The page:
How Replacing Native Forests Could Lead to Fewer Visiting Manta Rays

Shutterstock_96853039Manta ray. Photo Shutterstock

Most people are familiar with Aldo Leopold's thoughts on cascading environmental damage from Thinking Like a Mountain. When wolves were hunted out of forests in the American Southwest, deer increased, the deer ate more tree saplings, there was a dearth of new trees, and the deer population went into a boom and bust cycle. When Leopold was younger and working for the government, he thought killing the wolves would lead to more game and a better environment. As an older man looking back at his career, he understood what the loss of wolves meant to the ecosystem. More than a half century later, it's clear that the loss of wolves led to other issues, such as the increase and spread of coyotes.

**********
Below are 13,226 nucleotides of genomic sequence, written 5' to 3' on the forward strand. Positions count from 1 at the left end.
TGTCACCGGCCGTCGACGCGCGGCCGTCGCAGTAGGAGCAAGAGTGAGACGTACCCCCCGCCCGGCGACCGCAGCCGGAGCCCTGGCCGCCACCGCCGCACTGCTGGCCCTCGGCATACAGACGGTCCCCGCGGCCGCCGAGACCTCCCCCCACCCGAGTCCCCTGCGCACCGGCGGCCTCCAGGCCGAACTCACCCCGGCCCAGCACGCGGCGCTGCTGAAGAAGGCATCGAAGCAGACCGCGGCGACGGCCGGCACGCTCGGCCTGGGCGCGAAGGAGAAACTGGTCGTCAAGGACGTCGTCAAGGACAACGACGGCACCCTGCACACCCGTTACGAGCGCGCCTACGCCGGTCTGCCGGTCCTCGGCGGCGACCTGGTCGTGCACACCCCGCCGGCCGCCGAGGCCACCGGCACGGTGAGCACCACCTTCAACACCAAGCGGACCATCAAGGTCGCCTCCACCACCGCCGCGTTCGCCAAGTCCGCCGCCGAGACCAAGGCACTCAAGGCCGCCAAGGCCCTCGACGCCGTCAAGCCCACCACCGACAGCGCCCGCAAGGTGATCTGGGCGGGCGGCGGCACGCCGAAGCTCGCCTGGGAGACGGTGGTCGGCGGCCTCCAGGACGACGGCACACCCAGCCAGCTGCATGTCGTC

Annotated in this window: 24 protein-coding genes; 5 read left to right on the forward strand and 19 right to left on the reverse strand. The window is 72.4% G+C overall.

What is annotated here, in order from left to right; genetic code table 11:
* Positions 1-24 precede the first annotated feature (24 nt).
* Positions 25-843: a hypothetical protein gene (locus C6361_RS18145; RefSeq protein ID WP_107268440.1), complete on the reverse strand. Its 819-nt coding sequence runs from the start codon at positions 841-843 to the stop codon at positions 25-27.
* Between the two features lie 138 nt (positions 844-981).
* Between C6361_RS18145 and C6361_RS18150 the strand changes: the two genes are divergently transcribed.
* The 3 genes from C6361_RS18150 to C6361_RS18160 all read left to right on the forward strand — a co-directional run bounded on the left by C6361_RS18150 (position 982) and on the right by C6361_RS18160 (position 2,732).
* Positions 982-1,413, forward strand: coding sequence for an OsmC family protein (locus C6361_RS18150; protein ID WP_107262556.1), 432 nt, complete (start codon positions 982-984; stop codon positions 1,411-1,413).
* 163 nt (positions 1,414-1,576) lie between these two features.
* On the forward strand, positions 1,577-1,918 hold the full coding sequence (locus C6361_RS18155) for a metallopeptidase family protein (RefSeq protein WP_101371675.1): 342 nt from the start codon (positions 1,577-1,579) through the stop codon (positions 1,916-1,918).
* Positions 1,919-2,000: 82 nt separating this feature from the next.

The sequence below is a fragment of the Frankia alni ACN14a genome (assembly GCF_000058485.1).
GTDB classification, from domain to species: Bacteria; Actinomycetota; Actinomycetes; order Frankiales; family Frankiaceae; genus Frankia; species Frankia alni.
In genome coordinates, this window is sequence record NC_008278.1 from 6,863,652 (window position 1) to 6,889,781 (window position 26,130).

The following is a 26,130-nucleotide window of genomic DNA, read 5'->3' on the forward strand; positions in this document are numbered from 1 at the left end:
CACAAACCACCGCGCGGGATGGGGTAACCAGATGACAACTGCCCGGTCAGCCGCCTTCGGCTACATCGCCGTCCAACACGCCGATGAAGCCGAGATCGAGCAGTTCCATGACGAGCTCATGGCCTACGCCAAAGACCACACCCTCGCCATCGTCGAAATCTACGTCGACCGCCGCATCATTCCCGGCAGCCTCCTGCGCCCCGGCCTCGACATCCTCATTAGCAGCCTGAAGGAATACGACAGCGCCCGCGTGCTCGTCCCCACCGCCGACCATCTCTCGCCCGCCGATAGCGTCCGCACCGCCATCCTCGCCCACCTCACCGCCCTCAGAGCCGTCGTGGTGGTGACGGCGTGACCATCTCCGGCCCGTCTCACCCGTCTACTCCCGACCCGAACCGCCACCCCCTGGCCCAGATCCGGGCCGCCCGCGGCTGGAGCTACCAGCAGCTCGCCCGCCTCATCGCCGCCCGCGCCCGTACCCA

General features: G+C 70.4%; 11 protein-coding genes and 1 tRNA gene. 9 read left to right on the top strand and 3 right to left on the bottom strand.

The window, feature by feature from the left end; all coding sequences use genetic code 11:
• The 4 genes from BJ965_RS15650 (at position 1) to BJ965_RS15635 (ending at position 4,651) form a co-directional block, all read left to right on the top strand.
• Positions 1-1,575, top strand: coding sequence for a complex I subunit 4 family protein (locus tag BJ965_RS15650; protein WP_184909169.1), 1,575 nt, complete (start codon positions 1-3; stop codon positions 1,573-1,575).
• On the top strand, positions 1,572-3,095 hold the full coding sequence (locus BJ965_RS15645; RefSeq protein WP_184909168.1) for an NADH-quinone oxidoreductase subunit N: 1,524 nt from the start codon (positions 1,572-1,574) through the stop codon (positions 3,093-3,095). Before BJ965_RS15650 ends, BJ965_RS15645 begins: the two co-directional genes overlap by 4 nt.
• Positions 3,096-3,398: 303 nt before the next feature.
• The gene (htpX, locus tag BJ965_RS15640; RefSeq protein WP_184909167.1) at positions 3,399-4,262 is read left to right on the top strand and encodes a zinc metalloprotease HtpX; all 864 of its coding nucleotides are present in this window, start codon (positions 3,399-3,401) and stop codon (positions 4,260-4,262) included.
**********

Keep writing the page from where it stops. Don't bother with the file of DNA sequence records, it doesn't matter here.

A new study published in the May 17 issue of Scientific Reports shows how changes in coastal forests can affect the abundance of fish offshore. In the waters of Palmyra Atoll, a series of remote islands and reefs located in the middle of the Pacific, there are fewer manta rays using coastal areas next to land where native trees have been replaced with palm trees. The loss of the marine giants has to do with the change in vegetation, a decrease in birds, and a decrease in fertilizer.

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